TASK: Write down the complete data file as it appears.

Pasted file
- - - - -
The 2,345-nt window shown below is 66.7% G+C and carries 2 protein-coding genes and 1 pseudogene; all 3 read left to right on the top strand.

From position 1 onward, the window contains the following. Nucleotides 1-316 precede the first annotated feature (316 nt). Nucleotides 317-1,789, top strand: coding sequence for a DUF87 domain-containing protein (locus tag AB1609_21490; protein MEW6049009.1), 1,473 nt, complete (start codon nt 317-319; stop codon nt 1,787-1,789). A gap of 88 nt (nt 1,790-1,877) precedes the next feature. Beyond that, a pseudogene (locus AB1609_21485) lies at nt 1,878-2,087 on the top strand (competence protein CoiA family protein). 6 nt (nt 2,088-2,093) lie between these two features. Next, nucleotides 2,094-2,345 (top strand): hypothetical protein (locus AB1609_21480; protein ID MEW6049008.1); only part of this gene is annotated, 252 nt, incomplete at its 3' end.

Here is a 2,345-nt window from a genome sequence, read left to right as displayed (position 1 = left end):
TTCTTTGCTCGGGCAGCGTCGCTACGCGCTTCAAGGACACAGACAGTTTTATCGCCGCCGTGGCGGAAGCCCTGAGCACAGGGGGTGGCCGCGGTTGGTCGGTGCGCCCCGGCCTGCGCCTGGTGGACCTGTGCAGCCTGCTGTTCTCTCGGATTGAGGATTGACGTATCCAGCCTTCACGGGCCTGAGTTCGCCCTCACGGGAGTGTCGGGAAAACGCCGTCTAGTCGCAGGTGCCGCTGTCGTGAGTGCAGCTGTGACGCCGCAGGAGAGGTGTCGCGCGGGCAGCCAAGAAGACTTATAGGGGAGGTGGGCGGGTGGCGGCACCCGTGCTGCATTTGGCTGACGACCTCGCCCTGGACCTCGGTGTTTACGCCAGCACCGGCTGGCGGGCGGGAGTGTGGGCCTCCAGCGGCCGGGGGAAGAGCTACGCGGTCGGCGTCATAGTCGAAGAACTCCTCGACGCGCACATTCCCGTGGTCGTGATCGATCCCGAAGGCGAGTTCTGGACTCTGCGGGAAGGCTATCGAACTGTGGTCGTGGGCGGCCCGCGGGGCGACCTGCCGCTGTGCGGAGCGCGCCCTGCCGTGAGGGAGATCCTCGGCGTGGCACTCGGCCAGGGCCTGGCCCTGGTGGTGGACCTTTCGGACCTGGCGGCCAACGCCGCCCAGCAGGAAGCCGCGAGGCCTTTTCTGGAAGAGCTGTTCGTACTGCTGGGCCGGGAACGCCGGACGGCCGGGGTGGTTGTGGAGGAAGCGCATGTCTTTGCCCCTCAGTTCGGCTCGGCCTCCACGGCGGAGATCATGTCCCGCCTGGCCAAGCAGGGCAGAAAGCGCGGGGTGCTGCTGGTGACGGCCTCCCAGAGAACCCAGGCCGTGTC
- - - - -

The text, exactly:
The 2,345-nt window shown below is 66.7% G+C and carries 2 protein-coding genes and 1 pseudogene; all 3 read left to right on the top strand.

From position 1 onward, the window contains the following. Nucleotides 1-316 precede the first annotated feature (316 nt). Nucleotides 317-1,789, top strand: coding sequence for a DUF87 domain-containing protein (locus tag AB1609_21490; protein MEW6049009.1), 1,473 nt, complete (start codon nt 317-319; stop codon nt 1,787-1,789). A gap of 88 nt (nt 1,790-1,877) precedes the next feature. Beyond that, a pseudogene (locus AB1609_21485) lies at nt 1,878-2,087 on the top strand (competence protein CoiA family protein). 6 nt (nt 2,088-2,093) lie between these two features. Next, nucleotides 2,094-2,345 (top strand): hypothetical protein (locus AB1609_21480; protein ID MEW6049008.1); only part of this gene is annotated, 252 nt, incomplete at its 3' end.

Here is a 2,345-nt window from a genome sequence, read left to right as displayed (position 1 = left end):
TTCTTTGCTCGGGCAGCGTCGCTACGCGCTTCAAGGACACAGACAGTTTTATCGCCGCCGTGGCGGAAGCCCTGAGCACAGGGGGTGGCCGCGGTTGGTCGGTGCGCCCCGGCCTGCGCCTGGTGGACCTGTGCAGCCTGCTGTTCTCTCGGATTGAGGATTGACGTATCCAGCCTTCACGGGCCTGAGTTCGCCCTCACGGGAGTGTCGGGAAAACGCCGTCTAGTCGCAGGTGCCGCTGTCGTGAGTGCAGCTGTGACGCCGCAGGAGAGGTGTCGCGCGGGCAGCCAAGAAGACTTATAGGGGAGGTGGGCGGGTGGCGGCACCCGTGCTGCATTTGGCTGACGACCTCGCCCTGGACCTCGGTGTTTACGCCAGCACCGGCTGGCGGGCGGGAGTGTGGGCCTCCAGCGGCCGGGGGAAGAGCTACGCGGTCGGCGTCATAGTCGAAGAACTCCTCGACGCGCACATTCCCGTGGTCGTGATCGATCCCGAAGGCGAGTTCTGGACTCTGCGGGAAGGCTATCGAACTGTGGTCGTGGGCGGCCCGCGGGGCGACCTGCCGCTGTGCGGAGCGCGCCCTGCCGTGAGGGAGATCCTCGGCGTGGCACTCGGCCAGGGCCTGGCCCTGGTGGTGGACCTTTCGGACCTGGCGGCCAACGCCGCCCAGCAGGAAGCCGCGAGGCCTTTTCTGGAAGAGCTGTTCGTACTGCTGGGCCGGGAACGCCGGACGGCCGGGGTGGTTGTGGAGGAAGCGCATGTCTTTGCCCCTCAGTTCGGCTCGGCCTCCACGGCGGAGATCATGTCCCGCCTGGCCAAGCAGGGCAGAAAGCGCGGGGTGCTGCTGGTGACGGCCTCCCAGAGAACCCAGGCCGTGTC